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For Bulgarian villagers, US bases mean jobs

Date: 30.04.2006

Matthew Brunwasser
International Herald Tribune

For statesmen, an agreement to open three U.S. military bases in Bulgaria seals years of tough diplomacy; for nationalists in Sofia, it is grounds for protest. But for locals in this very poor rural region in the southeast, the deal means something far more important: business.

"The hopes of the people are that the Americans will create jobs, build something new or fix up the village," said Bozhidar Burdarov, 65, a security guard in the village of Bezmer near the Bezmer Air Base, a facility built during the Cold War that is still operational.

He spoke before Secretary of State Condoleezza Rice flew into Sofia on Thursday for a meeting of NATO foreign ministers. She was expected to sign the bases agreement Friday with her Bulgarian counterpart, Ivailo Kalfin.

Under the deal, up to 2,500 U.S. soldiers will be deployed in Bulgaria on six-month rotations from 2007 as part of an American strategy to shift troops based in Europe farther east.

Several hundred nationalists demonstrated against the agreement in Sofia on Thursday, some shouting "Yankee go home," and a recent poll indicated that 60 percent of the people of this formerly Communist country oppose the plan.

But in this rundown farming village, the deal is being welcomed by people like Ivanka Lozeva. Never mind that U.S. military planes will roar overhead and military vehicles will rumble past her home over the potholed road to the Bezmer Air Base. "The most important thing," Lozeva said, "is for the young people to have work."

Most of the operations and housing for the U.S. forces are expected to be at the Bezmer base, in improved facilities and new ones yet to be built.

The United States also expects access to the Graf Ignatievo Air Base, 120 kilometers, or about 75 miles, west of Bezmer, and the Novo Selo training ground, 40 kilometers to the north. Joint U.S.-Bulgarian military exercises have been held at Novo Selo three times since 2003.

Ivan Georgiev, 55, the mayor of Bezmer, said locals from the Novo Selo region had already cashed in on the American presence during exercises simulating responses to terrorism.

"At Novo Selo they pay locals 40 levs a day to play a terrorist," he said. "Where else can you get such good money?" The amount, about $25, is high by Bulgarian standards.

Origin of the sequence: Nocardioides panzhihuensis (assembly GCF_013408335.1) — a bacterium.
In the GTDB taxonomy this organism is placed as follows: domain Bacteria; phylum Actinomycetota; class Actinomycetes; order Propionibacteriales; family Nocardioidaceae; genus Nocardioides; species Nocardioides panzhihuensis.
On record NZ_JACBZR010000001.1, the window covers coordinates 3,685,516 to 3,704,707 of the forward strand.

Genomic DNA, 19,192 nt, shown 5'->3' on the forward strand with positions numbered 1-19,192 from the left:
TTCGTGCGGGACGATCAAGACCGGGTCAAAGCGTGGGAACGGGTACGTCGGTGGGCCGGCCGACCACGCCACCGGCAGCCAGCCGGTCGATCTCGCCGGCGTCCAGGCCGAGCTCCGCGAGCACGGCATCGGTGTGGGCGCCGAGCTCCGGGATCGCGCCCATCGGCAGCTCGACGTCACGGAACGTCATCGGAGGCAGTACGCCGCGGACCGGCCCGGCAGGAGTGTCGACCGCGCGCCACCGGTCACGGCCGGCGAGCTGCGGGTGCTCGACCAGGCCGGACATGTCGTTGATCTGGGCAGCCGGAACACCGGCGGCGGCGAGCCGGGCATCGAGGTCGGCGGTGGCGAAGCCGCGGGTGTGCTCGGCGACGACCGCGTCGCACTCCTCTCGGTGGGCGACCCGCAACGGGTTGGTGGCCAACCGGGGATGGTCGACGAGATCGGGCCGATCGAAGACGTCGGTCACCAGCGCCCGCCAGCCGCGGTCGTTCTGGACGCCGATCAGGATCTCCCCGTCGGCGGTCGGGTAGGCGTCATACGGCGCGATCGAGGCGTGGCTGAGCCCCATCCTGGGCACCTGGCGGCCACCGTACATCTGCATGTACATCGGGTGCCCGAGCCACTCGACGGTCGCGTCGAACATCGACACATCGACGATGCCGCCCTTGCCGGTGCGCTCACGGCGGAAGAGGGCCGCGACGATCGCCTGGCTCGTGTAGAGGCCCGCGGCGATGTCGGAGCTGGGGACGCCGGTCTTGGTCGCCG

Georgiev says locals are excited that the Americans might fix the roads, sidewalks and buildings in Bezmer, although they are also concerned about the fate of the 500 Bulgarian military personnel working at the base.

The region is heavily populated by former military men, both retired and "downsized" as Bulgaria has shaped a professional army of 39,000 from the conscript army of 100,000 it maintained until 1989, when the Communists were removed from power.

The area was also strategically important during the Cold War. Bezmer is just 60 kilometers from the Turkish border - the former Iron Curtain separating NATO's southern flank and the Warsaw Pact.

The Warsaw Pact officially dissolved in 1991, and Bulgaria joined NATO in 2004.

The American Embassy in Sofia has tried to avoid using the term "U.S. bases." It stresses that the bases will remain Bulgarian facilities, with Bulgarian command and under a Bulgarian flag.

Official details about the deal remain patchy, still to be hammered out after the Bulgarian Parliament ratifies the defense cooperation agreement. But it is clear that the facilities will be far smaller and more mobile than the mammoth bases of the Cold War era.

One point of public concern in Bulgaria is whether the facilities could be used as a trampoline to launch attacks on third countries. U.S. officials assure the public that such attacks would not happen without Bulgarian approval. But Bulgarians are deeply skeptical, doubting that their officials could or would resist the will of the American military.

"This could mean a reaction against us," says Todor Milev, 32. He has bachelor's degrees in both history and social work, but earns only 120 levs a month doing maintenance in the Bezmer Town Hall. He says if the Americans open work places and pay well, he hopes to find work there.

"Business is always the best barometer for measuring which way things are going, in a positive or negative direction," said Mitko Petrov, 45, a former Bulgarian Air Force major who leads a foreign policy discussion group in the nearby town of Yambol.

"Now there are serious foreign companies coming here and asking for unemployment lists from the labor agency," he said. "Things are moving."

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